London is always full of places to visit and things to see, and when we were there last week we popped into the Welcome Collection on the Euston Road. Situated in their wonderful building with library and myriad resources, the exhibition Making Nature: How we see animals is a year-long exploration into man's relationship with nature, examining what we think, feel and value about other species and the consequences this has for the world around us. It brings together over 100 fascinating objects from literature, film, taxidermy and photography to reveal the hierarchies in our view of the natural world, and considers how these influence our actions, or inactions, towards the planet. Simply fascinating......
We still have a few remaining spaces on our Slow Stitchery week-long break towards the end of June. This is the ideal opportunity to delve deep into a personal project currently on the go, or perhaps one you'd like to kick start. You'll be working in our inspirationally light and beautiful studio alongside Chris Manning, a passionate and award-winning stitcher and quilter who'll be there to aid and abet your creativity with her wealth of traditional and modern needle working techniques. Between stitches, brocante visits and quiet time beside the pool, and to help you further unwind and release your creativity, Liz Bolton of Silver Yoga, will be leading optional yoga sessions twice daily. The choice of what you do, how much and when, will be entirely yours and we’ll actively encourage you to go at your own pace. Meanwhile, if you happen to find yourself in the Utah area of the US, Chris will be exhibiting some of her exquisite quilt work at the Bountiful Davis Arts Centre from the 24th February to 31st March. Definitely worth a go-to.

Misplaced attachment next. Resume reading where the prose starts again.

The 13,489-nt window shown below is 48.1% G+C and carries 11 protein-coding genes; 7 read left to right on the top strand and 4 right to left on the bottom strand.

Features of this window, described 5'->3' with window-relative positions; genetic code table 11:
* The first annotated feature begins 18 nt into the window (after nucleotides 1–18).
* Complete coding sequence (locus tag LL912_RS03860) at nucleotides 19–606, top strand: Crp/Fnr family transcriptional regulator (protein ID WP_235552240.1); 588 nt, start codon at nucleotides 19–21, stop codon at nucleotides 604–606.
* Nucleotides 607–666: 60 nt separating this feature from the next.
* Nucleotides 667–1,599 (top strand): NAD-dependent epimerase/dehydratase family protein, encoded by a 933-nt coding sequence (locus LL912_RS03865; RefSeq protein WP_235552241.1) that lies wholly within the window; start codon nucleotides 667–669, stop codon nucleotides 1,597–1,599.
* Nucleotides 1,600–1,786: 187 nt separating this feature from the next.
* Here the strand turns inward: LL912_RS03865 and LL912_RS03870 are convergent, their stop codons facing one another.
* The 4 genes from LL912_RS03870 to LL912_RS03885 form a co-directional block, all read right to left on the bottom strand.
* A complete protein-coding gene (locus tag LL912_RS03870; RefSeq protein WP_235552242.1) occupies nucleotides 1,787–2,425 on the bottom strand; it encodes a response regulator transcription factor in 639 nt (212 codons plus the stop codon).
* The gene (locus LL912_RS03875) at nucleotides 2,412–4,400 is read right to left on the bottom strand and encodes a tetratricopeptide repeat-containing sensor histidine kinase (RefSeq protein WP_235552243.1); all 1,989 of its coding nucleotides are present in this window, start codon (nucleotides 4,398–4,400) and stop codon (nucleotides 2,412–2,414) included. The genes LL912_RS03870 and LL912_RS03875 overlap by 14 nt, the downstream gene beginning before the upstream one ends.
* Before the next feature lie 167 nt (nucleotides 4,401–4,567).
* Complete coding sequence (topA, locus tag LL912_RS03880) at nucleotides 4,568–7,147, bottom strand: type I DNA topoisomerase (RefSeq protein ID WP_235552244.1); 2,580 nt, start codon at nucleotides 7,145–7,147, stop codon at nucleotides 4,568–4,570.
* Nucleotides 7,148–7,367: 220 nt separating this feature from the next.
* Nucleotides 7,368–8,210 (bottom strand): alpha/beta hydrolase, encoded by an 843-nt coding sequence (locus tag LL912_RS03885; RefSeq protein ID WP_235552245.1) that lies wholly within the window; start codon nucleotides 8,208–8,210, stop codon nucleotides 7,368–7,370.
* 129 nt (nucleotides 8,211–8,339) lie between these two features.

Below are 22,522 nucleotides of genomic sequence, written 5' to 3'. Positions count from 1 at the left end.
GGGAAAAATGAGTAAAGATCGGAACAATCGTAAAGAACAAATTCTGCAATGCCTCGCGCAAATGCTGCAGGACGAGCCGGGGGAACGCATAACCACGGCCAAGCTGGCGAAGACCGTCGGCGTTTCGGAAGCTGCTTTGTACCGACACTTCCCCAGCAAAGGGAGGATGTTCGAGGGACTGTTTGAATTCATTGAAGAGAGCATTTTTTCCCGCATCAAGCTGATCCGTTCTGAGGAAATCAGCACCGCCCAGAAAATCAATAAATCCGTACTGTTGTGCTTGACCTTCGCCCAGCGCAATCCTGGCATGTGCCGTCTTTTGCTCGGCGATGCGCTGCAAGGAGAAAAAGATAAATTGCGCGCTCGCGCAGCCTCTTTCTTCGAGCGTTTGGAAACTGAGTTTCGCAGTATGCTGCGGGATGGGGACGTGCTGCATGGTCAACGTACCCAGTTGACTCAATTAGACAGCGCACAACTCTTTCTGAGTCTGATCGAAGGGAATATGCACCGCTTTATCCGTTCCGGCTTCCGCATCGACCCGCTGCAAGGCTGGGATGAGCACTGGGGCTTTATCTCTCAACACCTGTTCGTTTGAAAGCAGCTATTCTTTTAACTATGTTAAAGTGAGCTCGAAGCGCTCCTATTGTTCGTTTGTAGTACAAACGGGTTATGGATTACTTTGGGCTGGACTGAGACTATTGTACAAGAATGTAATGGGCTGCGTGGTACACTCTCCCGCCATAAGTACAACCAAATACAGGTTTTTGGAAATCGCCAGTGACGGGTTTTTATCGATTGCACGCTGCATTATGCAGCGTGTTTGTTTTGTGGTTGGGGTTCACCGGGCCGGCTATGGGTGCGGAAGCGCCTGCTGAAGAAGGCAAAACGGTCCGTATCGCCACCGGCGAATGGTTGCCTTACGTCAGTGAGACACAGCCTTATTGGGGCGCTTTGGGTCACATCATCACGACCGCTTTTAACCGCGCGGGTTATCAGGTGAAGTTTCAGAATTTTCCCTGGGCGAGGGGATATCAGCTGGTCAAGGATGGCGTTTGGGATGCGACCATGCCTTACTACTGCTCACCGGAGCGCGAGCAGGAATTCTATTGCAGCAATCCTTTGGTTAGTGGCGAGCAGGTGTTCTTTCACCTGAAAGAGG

Please don't forget our Blues and Boogie Weekend coming up in July. Whilst it may not be your personal tasse de thé, you might know of someone who would enjoy three evenings of infectious rhythms, masterful musicianship and riveting vocals, as well as great food and a brilliant atmosphere, and we would very much appreciate you passing the information along. We have two of Europe's, and one of the US's, best-loved pianists donating their talents for a great cause (Medécins sans Frontières), funds that will be much needed in the uncertain times ahead.
To close, here are a few words of Goethe's concerning our approach to creativity:
"We are all collective beings, let us place ourselves as we may. For how little have we, and are we, that we can strictly call our own property? We must all receive and learn both from those who were before us, and from those who are with us. Even the greatest genius would not go far if he tried to owe everything to his own internal self. But many very good men do not comprehend that; and they grope in darkness for half a life, with their dreams of originality. I have known artists who boasted of having followed no master, and of having to thank their own genius for everything. Fools! as if that were possible at all; and as if the world would not force itself upon them at every step, and make something of them in spite of their own stupidity."